Dixon, Jr. v. Alvarez et al

Filing 16

ORDER DISMISSING Case for Failure to State a Claim re 15 ; Clerk to Close Case and Terminate All Pending Deadlines, signed by Magistrate Judge Michael J. Seng on 5/15/17. CASE CLOSED. (Gonzalez, R)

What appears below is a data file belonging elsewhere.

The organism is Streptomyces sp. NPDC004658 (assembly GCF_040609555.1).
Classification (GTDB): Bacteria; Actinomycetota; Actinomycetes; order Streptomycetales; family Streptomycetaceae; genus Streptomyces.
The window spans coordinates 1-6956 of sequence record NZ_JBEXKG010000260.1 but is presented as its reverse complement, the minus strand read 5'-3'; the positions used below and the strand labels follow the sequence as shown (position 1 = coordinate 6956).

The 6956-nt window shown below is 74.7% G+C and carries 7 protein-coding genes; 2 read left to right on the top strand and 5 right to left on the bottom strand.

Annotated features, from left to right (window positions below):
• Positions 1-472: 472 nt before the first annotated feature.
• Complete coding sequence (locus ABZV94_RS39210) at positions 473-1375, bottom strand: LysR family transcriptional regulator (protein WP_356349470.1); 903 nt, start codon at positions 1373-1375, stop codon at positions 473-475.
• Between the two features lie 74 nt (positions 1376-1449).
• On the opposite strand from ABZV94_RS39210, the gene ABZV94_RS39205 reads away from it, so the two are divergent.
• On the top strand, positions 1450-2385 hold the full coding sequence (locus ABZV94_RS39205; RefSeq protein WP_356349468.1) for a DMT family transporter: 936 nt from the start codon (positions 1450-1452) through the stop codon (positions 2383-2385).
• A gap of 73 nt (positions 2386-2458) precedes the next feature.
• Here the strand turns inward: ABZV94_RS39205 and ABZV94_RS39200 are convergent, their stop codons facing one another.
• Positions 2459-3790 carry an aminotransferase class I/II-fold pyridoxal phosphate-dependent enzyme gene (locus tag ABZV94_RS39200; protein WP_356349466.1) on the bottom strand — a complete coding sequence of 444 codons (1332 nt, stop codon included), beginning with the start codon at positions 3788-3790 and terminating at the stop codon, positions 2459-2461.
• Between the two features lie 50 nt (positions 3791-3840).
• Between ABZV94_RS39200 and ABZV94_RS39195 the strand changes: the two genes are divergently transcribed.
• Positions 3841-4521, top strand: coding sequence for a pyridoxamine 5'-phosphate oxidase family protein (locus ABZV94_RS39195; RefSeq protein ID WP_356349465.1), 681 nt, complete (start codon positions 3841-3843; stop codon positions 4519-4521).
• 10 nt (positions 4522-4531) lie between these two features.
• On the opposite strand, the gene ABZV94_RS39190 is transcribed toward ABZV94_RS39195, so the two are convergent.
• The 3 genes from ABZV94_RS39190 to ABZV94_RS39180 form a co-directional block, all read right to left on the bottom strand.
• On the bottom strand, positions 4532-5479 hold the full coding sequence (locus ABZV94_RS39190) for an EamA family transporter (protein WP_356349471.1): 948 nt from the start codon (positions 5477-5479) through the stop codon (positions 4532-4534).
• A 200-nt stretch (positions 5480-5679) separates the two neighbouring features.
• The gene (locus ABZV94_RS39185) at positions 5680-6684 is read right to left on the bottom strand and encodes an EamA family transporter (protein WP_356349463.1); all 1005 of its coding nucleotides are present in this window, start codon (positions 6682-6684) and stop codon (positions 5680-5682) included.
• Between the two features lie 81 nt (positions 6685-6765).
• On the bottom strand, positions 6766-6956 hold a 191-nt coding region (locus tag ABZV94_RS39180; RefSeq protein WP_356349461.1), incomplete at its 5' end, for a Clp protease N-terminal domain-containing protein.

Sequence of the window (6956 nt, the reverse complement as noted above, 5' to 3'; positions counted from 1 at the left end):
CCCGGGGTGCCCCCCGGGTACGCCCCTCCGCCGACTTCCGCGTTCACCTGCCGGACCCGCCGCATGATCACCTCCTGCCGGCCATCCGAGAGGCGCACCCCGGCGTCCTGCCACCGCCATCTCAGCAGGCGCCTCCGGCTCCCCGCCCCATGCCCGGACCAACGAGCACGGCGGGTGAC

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1 2 3 4 5 6 7 8 9 UNITED STATES DISTRICT COURT EASTERN DISTRICT OF CALIFORNIA 10 11 12 MITCHELL DIXON, JR., 13 14 Plaintiff, v. 15 A. ALVAREZ, et al., 16 Defendants. 17 CASE NO. 1:17-cv-00316-MJS(PC) ORDER DISMISSING CASE FOR FAILURE TO STATE A CLAIM (ECF No. 15) CLERK TO CLOSE CASE AND TERMINATE ALL PENDING DEADLINES 18 19 20 21 22 23 24 25 26 27 28 Plaintiff Mitchell Dixon, Jr., is a county jail inmate proceeding pro se and in forma pauperis in this civil rights action brought pursuant to 42 U.S.C. § 1983. Plaintiff has consented to Magistrate Judge jurisdiction. (ECF No. 5.) No other parties have appeared in this action. On April 17, 2017, the Court dismissed Plaintiff’s first amended complaint for failure to state a claim. (ECF No. 13.) The Court noted that Plaintiff’s factual allegations were essentially incomprehensible, but granted Plaintiff leave to file an amended complaint. Plaintiff’s second amended complaint is now before the Court. (ECF No. 15.) 1 I. Screening Requirement 2 The Court is required to screen complaints brought by prisoners and detainees 3 seeking relief against a governmental entity or officer or employee of a governmental 4 entity. 28 U.S.C. § 1915A(a). The Court must dismiss a complaint or portion thereof if the 5 prisoner has raised claims that are legally “frivolous, malicious,” or that fail to state a 6 claim upon which relief may be granted, or that seek monetary relief from a defendant 7 who is immune from such relief. 28 U.S.C. § 1915A(b)(1),(2). “Notwithstanding any filing 8 fee, or any portion thereof, that may have been paid, the court shall dismiss the case at 9 any time if the court determines that . . . the action or appeal . . . fails to state a claim 10 upon which relief may be granted.” 28 U.S.C. § 1915(e)(2)(B)(ii). 11 II. Pleading Standard 12 Section 1983 “provides a cause of action for the deprivation of any rights, 13 privileges, or immunities secured by the Constitution and laws of the United States.” 14 Wilder v. Virginia Hosp. Ass'n, 496 U.S. 498, 508 (1990) (quoting 42 U.S.C. § 1983). 15 Section 1983 is not itself a source of substantive rights, but merely provides a method for 16 vindicating federal rights conferred elsewhere. Graham v. Connor, 490 U.S. 386, 393-94 17 (1989). 18 To state a claim under § 1983, a plaintiff must allege two essential elements: (1) 19 that a right secured by the Constitution or laws of the United States was violated and (2) 20 that the alleged violation was committed by a person acting under the color of state law. 21 See West v. Atkins, 487 U.S. 42, 48 (1988); Ketchum v. Alameda Cty., 811 F.2d 1243, 22 1245 (9th Cir. 1987). 23 A complaint must contain “a short and plain statement of the claim showing that 24 the pleader is entitled to relief . . . .” Fed. R. Civ. P. 8(a)(2). Detailed factual allegations 25 are not required, but “[t]hreadbare recitals of the elements of a cause of action, supported 26 by mere conclusory statements, do not suffice.” Ashcroft v. Iqbal, 556 U.S. 662, 678 27 (2009) (citing Bell Atlantic Corp. v. Twombly, 550 U.S. 544, 555 (2007)). Plaintiff must set 28 forth “sufficient factual matter, accepted as true, to state a claim to relief that is plausible 2 1 on its face.” Id. Facial plausibility demands more than the mere possibility that a 2 defendant committed misconduct and, while factual allegations are accepted as true, 3 legal conclusions are not. Id. at 677-78. 4 Furthermore, § 1983 has a linkage requirement, that is, in order to state a claim 5 against an official in his personal capacity, a plaintiff must demonstrate that each named 6 defendant personally participated in the deprivation of his rights. Ashcroft v. Iqbal, 556 7 U.S. 662, 676-77 (2009); Simmons, 609 F.3d 1011, 1020-21(9th Cir. 2010); Ewing v. City 8 of Stockton, 588 F.3d 1218, 1235 (9th Cir. 2009); Jones v. Williams, 297 F.3d 930, 934 9 (9th Cir. 2002). Plaintiff may not attribute liability to a group of defendants, but must “set 10 forth specific facts as to each individual defendant’s” deprivation of his rights. Leer v. 11 Murphy, 844 F.2d 628, 634 (9th Cir. 1988); see also Taylor v. List, 880 F.2d 1040, 1045 12 (9th Cir. 1989). Liability may not be imposed on supervisory personnel under the theory 13 of respondeat superior, as each defendant is only liable for his or her own misconduct. 14 Iqbal, 556 U.S. at 676-77; Ewing, 588 F.3d at 1235. Supervisors may only be held liable 15 if they “participated in or directed the violations, or knew of the violations and failed to act 16 to prevent them.” Lemire v. Cal. Dept. of Corrections & Rehabilitation, 726 F.3d 1062, 17 1074-75 (9th Cir. 2013) (“A prison official in a supervisory position may be held liable 18 under § 1983 . . . ‘if he or she was personally involved in the constitutional deprivation or 19 a sufficient causal connection exists between the supervisor’s unlawful conduct and the 20 constitutional violation.’”) (quoting Lolli v. Cty. of Orange, 351 F.3d 410, 418 (9th Cir. 21 2003)); Starr v. Baca, 652 F.3d 1202, 1205-08 (9th Cir. 2011); Corales v. Bennett, 567 22 F.3d 554, 570 (9th Cir. 2009); Preschooler II v. Clark Cty. Sch. Bd. of Trs., 479 F.3d 23 1175, 1182 (9th Cir. 2007); Harris v. Roderick, 126 F.3d 1189, 1204 (9th Cir. 1997). 24 Where a plaintiff alleges a defendant failed to intervene to stop the abuses of subordinate 25 staff, he must allege that the supervisor defendant failed to intervene after being placed 26 on notice of ongoing constitutional violations by subordinate staff. Starr, 652 F.3d at 27 1205-08. 28 3 1 III. Plaintiff’s Allegations 2 Plaintiff is currently incarcerated at the Fresno County Jail. He sues Sergeant A. 3 Alvarez, Corporal B. Williams, and Officers M. Warner, S. Sanders, S. Pope, and L. 4 Galindo, and Reserve Officers K. Hernandez and C. Tarpley. 5 Plaintiff appears to complain about events surrounding his arrest for an 6 undisclosed offense. Plaintiff does not specify what constitutional violations were 7 committed by whom. 8 IV. Analysis 9 As pled, Plaintiff’s complaint claims no unconstitutional acts or omissions by any 10 Defendant. Plaintiff’s case will therefore be dismissed for non-compliance with Federal 11 Rule of Civil Procedure 8(a) (“A pleading that states a claim for relief must contain . . . a 12 short and plain statement of the claim showing the pleader is entitled to relief [and] a 13 demand for the relief sought.”) The case will be dismissed without prejudice in the hopes 14 Plaintiff may obtain assistance in drafting a coherent pleading after his expected July 15 2017 release from custody. Plaintiff of course must ensure that all applicable time limits 16 and statutes of limitation are complied with. 17 V. Conclusion 18 Accordingly, it is HEREBY ORDERED that: 19 1. This case is DISMISSED, without prejudice, for failure to state a claim; and 20 2. The Clerk of Court is directed to TERMINATE any and all pending motions 21 and CLOSE this case. 22 23 24 25 IT IS SO ORDERED. Dated: May 15, 2017 /s/ Michael J. Seng UNITED STATES MAGISTRATE JUDGE 26 27 28 4